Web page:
Essentialy, the state is punishing distributors selling dirty oil and rewarding companies that sell the cleanest. But it also incentivizes oil companies to invest in more efficient, lower-emission equipment, and where possible, blend more low-carbon fuels into their overall mix.
The state standard took effect in 2016, and is gradually ratcheting down to the existing goal of reducing the carbon intensity of Oregon’s fuel mix by 10% below 2015 levels by 2025. In 2019, the standard was 2.5% below 2015 levels, so fuel importers have to accelerate their efforts to reach the 10% reduction in the next six years.
Over the last four years, fuels importers have been required to buy about 3 million credits to cover their compliance obligations, while producers and importers of low carbon fuels have generated some 3.6 million credits. (entities can bank those excess credits for future sale or compliance obligations.)
Looking at those numbers, backers conclude the program has achieved more reductions than required to date. It has eliminated 3.6 million tons of carbon pollution, the equivalent of taking 778,000 cars off the road for a year.
That may be a bit of grade inflation, as it’s still unclear how much of the emission reductions were actually motivated by the program, or would have occurred anyway.
Cory-Ann Wind, the Clean Fuels Program manager, says she can’t attribute 100% of the reduction to the program. But she says the market has responded very well to credit prices in the program, and that the agency is seeing a lot more diversity in the types of fuels being used and growth in capacity, both of which bode well for the future.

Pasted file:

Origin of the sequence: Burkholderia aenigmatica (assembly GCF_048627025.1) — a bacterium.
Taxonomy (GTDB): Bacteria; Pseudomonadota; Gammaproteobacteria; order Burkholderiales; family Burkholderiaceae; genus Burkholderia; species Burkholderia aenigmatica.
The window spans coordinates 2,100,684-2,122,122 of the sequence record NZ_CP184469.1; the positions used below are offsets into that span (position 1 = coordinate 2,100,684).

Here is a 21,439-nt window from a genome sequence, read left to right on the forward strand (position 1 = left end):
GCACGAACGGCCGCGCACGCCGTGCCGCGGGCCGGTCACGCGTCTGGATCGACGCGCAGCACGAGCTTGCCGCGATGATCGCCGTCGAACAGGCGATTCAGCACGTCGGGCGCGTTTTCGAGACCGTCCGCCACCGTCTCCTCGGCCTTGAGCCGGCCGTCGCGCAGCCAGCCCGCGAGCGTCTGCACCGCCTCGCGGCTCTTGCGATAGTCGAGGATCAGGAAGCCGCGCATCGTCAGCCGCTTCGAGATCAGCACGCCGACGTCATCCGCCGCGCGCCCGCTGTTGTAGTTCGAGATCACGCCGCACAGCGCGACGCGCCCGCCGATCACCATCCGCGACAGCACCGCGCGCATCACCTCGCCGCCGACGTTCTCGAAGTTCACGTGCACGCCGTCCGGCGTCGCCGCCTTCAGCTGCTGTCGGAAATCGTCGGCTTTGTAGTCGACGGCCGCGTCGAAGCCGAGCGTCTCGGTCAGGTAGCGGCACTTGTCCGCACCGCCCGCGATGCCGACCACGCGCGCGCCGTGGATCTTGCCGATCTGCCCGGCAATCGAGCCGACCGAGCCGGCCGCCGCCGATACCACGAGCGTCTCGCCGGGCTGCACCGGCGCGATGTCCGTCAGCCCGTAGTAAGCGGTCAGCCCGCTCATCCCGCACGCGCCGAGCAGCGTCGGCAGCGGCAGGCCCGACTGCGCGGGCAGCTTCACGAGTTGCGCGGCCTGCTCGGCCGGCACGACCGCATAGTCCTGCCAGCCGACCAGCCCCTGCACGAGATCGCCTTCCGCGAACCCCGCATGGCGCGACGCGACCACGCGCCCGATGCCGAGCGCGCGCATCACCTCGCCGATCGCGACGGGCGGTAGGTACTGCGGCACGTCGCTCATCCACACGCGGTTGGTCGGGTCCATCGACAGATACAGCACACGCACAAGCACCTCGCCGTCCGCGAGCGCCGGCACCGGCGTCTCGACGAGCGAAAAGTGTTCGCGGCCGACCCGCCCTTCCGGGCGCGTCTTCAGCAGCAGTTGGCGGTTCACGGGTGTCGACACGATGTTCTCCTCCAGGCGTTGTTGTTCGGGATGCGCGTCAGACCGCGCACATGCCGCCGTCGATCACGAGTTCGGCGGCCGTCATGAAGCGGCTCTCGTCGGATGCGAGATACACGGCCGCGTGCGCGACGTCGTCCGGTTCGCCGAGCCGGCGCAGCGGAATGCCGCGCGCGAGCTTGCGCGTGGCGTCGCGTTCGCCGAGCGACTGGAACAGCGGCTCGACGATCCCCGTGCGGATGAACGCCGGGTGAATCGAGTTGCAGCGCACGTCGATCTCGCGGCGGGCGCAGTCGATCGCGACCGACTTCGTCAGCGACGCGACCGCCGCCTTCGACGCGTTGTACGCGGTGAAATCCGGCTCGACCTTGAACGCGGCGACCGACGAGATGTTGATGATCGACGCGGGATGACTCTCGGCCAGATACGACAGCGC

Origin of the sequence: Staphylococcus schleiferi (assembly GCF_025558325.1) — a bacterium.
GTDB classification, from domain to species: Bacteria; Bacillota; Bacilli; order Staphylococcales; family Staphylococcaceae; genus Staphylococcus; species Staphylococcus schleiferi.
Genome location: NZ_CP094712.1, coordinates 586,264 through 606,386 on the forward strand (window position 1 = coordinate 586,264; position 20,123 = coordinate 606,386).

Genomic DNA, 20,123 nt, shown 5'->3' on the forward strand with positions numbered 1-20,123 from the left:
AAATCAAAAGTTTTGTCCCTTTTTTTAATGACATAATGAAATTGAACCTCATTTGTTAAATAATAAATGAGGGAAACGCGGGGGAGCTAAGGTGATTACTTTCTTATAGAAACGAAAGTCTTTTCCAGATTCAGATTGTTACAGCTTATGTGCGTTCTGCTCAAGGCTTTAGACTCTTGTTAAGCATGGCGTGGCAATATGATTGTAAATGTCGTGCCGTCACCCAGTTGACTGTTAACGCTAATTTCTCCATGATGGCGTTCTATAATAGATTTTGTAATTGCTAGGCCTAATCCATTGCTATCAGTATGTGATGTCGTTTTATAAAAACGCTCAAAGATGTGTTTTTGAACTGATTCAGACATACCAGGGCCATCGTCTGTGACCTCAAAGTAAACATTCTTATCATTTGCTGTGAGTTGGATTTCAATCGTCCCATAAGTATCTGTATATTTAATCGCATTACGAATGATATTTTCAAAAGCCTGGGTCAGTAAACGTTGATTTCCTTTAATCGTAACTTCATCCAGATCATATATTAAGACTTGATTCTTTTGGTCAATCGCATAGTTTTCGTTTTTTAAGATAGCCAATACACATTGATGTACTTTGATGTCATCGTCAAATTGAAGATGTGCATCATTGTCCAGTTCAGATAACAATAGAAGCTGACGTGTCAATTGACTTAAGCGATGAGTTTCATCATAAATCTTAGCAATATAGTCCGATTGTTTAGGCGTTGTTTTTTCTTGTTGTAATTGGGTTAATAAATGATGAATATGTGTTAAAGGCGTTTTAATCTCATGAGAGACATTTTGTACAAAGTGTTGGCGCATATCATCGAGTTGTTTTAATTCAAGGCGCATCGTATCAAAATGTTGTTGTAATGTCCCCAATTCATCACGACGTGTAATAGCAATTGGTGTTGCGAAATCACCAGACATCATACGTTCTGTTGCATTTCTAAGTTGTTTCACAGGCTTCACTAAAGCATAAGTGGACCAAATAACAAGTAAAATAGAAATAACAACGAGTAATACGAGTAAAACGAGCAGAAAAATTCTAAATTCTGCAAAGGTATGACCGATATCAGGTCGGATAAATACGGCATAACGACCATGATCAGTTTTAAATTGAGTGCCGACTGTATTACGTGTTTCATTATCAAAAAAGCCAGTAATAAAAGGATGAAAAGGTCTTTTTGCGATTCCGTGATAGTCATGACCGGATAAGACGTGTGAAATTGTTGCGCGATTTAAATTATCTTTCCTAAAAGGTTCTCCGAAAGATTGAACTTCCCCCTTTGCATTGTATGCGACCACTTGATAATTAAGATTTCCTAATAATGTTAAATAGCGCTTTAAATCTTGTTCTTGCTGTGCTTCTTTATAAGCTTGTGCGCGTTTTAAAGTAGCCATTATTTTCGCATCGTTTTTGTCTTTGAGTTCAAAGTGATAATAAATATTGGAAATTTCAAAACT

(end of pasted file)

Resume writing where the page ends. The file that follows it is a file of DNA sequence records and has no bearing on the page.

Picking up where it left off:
Moreover, it has come at a price that is essentially invisible at the pump — so far.
The Department of Environmental Quality estimates that the program added less than a penny per gallon to the price of gasoline in 2018, and 1.13 cents per gallon to the price of diesel. The agency hasn’t disclosed a price for 2019, but some estimates put it well above 2 cents a gallon. And that number is likely to go up more as the state’s carbon intensity threshold comes down.
The agency estimated in 2015 that the program could increase gas prices between 4 cents and 19 cents a gallon by 2025. That was based on two studies funded by groups that support low-carbon standards.
By contrast, the Western States Petroleum Association, which lobbies against low-carbon standards, was estimating an increase between 33 cents and $1.06 a gallon.
Wind says DEQ doesn’t forecast prices. It looks at supply, and to date, it is seeing the market bring those fuels to market. It helps that California and British Columbia have their own fuel standards, which has contributed to the capacity on the West Coast.
“We’re seeing the investment in supplies that’s generating credits and keeps prices lower than some of the early forecasts had feared,” she said.
The governor’s plan would strengthen the emissions standard to 25% below 2015 levels by 2035. That would give Oregon the most aggressive standard in the country.